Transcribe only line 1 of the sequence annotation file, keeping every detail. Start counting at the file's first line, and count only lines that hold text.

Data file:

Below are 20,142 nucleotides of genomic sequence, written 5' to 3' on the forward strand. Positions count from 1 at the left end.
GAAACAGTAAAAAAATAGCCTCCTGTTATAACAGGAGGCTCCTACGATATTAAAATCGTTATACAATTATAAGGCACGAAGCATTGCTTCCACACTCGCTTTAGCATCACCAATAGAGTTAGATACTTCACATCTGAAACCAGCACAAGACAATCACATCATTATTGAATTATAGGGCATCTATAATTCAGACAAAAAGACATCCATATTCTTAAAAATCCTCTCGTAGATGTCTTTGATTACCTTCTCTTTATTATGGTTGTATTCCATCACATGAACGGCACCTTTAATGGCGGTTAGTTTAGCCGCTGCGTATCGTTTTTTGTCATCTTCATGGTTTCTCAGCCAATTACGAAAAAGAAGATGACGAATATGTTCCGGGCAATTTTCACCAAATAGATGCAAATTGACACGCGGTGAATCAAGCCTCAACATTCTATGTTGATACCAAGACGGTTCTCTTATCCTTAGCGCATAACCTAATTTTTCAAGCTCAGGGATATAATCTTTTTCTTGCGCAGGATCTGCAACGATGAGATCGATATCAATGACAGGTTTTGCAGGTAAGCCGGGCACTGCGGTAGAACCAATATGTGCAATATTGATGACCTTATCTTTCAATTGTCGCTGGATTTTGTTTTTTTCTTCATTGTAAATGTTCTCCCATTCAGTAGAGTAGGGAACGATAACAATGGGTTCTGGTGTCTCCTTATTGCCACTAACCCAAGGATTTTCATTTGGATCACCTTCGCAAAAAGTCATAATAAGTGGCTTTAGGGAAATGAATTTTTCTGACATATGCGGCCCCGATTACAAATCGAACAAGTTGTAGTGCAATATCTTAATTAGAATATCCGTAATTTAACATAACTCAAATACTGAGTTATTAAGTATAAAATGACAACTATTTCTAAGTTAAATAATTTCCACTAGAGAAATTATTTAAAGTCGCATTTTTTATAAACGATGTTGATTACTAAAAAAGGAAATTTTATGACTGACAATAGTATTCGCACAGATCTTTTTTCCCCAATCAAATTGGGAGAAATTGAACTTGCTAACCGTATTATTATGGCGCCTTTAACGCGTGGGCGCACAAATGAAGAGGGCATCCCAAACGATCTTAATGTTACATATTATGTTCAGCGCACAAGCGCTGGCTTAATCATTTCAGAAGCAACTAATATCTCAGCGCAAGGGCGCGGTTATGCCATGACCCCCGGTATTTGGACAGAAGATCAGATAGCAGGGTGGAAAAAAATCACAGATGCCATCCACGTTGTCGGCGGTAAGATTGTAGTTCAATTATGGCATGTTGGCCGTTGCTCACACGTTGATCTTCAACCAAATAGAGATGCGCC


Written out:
Below are 20,142 nucleotides of genomic sequence, written 5' to 3' on the forward strand. Positions count from 1 at the left end.